Discussion & Conclusions

Originally, I sought to answer the basic question, which type of secondary education is better than the other? Quickly I found that published test results, facts, and figures all seem to point in favor of private education over public. The question immediately became more complex. This simple answer was not the one I was looking for neither was I convinced of its truth. There are a myriad of factors that contribute to the nuances of this question. While many sources boast higher test scores for students enrolled in private school, there are plenty of variables that contribute to this figure, other than the conclusion that these schools must be better. Are there real advantages to attending either type of school? Are there perceived advantages that are made real by an increase in confidence, mindset, or worldview that are associated with one type or the other? The answer is yes on both accounts; there are real and perceived advantages of attending either type of school.

The small sample size of the survey I conducted at Notre Dame only lends itself to tentative conclusions. Regardless, the data allows one to make interesting inferences on the question on Public and Private schooling. Even though a larger sample size would most probably produce more average data, it was interesting that the majority of the survey respondents hailed from private schools. To look into this result further, I spoke with a director of admissions on campus. Our meeting did not result in my securing of any additional data; consequently I prefer to keep his identity anonymous. Our conversation did however point me in a new and fruitful direction in regard to my research question.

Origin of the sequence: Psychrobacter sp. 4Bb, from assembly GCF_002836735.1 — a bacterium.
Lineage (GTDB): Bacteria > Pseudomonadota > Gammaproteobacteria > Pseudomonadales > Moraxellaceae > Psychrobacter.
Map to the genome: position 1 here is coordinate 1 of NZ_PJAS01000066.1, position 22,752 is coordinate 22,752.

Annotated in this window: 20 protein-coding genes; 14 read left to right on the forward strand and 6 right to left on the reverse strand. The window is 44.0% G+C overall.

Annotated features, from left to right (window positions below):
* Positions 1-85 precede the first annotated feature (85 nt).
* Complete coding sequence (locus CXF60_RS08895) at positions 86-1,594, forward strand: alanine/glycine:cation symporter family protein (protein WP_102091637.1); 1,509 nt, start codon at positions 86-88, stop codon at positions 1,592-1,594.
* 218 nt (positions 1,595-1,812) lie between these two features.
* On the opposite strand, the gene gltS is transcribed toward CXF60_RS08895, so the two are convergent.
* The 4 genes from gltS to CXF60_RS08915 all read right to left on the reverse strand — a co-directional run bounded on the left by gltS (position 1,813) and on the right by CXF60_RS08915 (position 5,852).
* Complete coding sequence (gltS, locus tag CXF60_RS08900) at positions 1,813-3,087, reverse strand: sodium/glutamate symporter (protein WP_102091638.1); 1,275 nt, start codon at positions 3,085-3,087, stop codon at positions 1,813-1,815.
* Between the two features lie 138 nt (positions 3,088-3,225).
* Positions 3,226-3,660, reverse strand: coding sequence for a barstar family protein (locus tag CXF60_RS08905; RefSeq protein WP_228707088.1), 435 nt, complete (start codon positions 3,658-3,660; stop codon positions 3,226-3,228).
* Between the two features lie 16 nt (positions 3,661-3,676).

My initial goal in meeting with admissions was to gain access to a list of schools that see the greatest number of admitted students to Notre Dame. Considering that Notre Dame is a prestigious University in the United States, I thought that if an above average (11%) percentage of private schools was featured on this list, it would suggest an advantage of attending a private school in terms of college admissions to top 25 universities. I was advised that the only relation between the numbers of admitted students from a particular school is the number of applications that Notre Dame receives. Notre Dame, being a Catholic institution, would have data that would most probably lead to false positives in favor of private schools, a category that includes catholic secondary schools. This aspect of the data I was searching for made me more aware of possible complications that exist on this subject. As a result I became more careful, purposeful and attentive in drawing conclusions, being careful to qualify my suggestions. More importantly I was informed of data supplied by the College Board that correlates family income to test scores. This path lent itself to further research and produced meaningful results.